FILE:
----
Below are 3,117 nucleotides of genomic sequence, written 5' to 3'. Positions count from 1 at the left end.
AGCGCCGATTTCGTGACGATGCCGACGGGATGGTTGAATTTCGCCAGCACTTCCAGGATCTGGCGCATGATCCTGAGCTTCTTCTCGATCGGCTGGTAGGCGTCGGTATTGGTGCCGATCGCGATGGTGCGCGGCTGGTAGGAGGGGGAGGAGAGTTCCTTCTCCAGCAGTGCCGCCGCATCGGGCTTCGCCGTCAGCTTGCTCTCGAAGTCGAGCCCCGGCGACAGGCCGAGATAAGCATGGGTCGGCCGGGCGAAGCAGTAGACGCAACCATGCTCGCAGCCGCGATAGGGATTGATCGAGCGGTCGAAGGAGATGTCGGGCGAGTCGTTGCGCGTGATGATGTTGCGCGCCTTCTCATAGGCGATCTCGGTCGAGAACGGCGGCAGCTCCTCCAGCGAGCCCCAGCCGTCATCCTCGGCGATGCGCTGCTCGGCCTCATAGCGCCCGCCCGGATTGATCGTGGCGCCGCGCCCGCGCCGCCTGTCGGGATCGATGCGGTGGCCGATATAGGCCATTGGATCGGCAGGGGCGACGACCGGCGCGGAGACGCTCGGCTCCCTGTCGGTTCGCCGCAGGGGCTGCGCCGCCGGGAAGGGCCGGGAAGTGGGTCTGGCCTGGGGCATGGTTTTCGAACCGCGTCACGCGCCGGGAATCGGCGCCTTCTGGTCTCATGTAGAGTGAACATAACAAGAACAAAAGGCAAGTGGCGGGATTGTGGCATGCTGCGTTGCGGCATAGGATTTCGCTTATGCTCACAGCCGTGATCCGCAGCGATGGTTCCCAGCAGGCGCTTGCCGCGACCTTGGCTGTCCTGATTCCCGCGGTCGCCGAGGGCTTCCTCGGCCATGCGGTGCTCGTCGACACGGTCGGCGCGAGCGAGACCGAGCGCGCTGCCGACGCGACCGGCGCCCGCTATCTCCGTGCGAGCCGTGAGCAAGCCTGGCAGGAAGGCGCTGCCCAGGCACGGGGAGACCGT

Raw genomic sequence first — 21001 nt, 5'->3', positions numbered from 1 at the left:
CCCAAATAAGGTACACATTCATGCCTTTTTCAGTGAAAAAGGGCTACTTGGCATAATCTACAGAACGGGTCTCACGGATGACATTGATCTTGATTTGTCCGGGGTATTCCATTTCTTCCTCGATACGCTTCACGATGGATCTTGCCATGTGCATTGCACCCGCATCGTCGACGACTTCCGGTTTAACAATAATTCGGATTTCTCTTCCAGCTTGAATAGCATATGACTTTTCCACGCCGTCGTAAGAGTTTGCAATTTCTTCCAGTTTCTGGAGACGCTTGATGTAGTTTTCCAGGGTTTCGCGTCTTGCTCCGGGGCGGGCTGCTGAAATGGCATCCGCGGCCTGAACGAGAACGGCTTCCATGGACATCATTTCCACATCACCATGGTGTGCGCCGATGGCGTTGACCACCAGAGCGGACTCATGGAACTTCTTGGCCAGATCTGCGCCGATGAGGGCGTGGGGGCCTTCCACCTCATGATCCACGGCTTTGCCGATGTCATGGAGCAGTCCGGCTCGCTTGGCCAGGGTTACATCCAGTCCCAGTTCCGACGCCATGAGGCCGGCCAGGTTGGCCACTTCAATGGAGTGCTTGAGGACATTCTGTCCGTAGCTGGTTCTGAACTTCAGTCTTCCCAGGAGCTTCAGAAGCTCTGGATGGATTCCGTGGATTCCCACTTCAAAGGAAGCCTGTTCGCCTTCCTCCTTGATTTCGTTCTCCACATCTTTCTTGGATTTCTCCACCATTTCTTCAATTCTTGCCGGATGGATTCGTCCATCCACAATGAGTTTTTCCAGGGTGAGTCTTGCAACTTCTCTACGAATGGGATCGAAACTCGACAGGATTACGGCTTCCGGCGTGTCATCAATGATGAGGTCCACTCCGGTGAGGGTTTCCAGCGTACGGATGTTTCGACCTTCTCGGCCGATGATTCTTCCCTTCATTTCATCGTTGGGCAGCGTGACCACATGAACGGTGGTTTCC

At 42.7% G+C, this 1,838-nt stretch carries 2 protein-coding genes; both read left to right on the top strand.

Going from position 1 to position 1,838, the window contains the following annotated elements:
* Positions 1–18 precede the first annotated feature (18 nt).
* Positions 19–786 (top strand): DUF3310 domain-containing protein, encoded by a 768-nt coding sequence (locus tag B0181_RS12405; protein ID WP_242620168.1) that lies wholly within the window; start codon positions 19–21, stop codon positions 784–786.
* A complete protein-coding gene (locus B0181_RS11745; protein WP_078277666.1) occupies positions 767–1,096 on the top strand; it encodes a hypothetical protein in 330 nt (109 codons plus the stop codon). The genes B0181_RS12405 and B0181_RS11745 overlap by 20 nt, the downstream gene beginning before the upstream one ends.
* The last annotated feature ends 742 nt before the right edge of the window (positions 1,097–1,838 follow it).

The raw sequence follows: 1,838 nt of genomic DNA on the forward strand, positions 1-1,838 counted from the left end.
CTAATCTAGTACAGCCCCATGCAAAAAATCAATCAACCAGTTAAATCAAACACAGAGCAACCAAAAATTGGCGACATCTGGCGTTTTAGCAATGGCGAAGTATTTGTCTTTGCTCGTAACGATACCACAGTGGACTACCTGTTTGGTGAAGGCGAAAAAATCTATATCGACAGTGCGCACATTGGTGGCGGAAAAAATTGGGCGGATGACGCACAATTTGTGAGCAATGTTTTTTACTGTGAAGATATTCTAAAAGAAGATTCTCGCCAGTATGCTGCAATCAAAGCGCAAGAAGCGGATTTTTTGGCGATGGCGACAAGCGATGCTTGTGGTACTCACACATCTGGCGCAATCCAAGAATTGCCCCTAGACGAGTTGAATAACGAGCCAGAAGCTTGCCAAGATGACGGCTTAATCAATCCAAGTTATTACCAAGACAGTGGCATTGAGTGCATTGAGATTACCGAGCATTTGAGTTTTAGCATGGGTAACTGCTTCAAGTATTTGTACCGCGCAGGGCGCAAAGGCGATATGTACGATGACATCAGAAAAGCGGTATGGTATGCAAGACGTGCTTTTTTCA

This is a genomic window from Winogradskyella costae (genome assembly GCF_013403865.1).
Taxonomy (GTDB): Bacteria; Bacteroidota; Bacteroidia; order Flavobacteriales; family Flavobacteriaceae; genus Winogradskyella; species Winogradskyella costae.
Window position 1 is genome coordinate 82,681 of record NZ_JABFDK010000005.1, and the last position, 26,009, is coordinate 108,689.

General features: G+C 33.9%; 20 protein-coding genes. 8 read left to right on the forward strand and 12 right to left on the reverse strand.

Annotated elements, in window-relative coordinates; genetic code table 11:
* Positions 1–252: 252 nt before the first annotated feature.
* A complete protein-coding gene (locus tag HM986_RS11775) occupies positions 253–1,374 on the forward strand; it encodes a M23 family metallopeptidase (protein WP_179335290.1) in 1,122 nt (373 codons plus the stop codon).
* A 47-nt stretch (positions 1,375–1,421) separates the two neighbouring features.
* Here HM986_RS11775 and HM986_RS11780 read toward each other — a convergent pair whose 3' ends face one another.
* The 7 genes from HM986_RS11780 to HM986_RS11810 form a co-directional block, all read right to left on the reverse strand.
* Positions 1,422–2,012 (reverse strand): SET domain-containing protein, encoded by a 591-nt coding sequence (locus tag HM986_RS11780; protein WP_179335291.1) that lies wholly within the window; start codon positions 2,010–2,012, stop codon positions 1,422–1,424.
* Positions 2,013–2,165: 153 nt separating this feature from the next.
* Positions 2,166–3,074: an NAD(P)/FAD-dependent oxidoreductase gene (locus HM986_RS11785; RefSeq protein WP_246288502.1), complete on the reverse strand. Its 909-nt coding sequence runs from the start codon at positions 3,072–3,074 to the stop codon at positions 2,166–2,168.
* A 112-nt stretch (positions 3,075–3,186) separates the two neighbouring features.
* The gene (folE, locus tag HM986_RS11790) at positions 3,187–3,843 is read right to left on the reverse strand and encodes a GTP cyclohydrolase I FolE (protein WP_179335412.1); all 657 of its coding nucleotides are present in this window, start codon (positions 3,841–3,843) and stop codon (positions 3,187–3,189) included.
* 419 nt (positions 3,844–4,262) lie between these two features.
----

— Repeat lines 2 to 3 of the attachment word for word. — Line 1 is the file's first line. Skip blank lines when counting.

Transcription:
AGCGCCGATTTCGTGACGATGCCGACGGGATGGTTGAATTTCGCCAGCACTTCCAGGATCTGGCGCATGATCCTGAGCTTCTTCTCGATCGGCTGGTAGGCGTCGGTATTGGTGCCGATCGCGATGGTGCGCGGCTGGTAGGAGGGGGAGGAGAGTTCCTTCTCCAGCAGTGCCGCCGCATCGGGCTTCGCCGTCAGCTTGCTCTCGAAGTCGAGCCCCGGCGACAGGCCGAGATAAGCATGGGTCGGCCGGGCGAAGCAGTAGACGCAACCATGCTCGCAGCCGCGATAGGGATTGATCGAGCGGTCGAAGGAGATGTCGGGCGAGTCGTTGCGCGTGATGATGTTGCGCGCCTTCTCATAGGCGATCTCGGTCGAGAACGGCGGCAGCTCCTCCAGCGAGCCCCAGCCGTCATCCTCGGCGATGCGCTGCTCGGCCTCATAGCGCCCGCCCGGATTGATCGTGGCGCCGCGCCCGCGCCGCCTGTCGGGATCGATGCGGTGGCCGATATAGGCCATTGGATCGGCAGGGGCGACGACCGGCGCGGAGACGCTCGGCTCCCTGTCGGTTCGCCGCAGGGGCTGCGCCGCCGGGAAGGGCCGGGAAGTGGGTCTGGCCTGGGGCATGGTTTTCGAACCGCGTCACGCGCCGGGAATCGGCGCCTTCTGGTCTCATGTAGAGTGAACATAACAAGAACAAAAGGCAAGTGGCGGGATTGTGGCATGCTGCGTTGCGGCATAGGATTTCGCTTATGCTCACAGCCGTGATCCGCAGCGATGGTTCCCAGCAGGCGCTTGCCGCGACCTTGGCTGTCCTGATTCCCGCGGTCGCCGAGGGCTTCCTCGGCCATGCGGTGCTCGTCGACACGGTCGGCGCGAGCGAGACCGAGCGCGCTGCCGACGCGACCGGCGCCCGCTATCTCCGTGCGAGCCGTGAGCAAGCCTGGCAGGAAGGCGCTGCCCAGGCACGGGGAGACCGT

Raw genomic sequence first — 21001 nt, 5'->3', positions numbered from 1 at the left: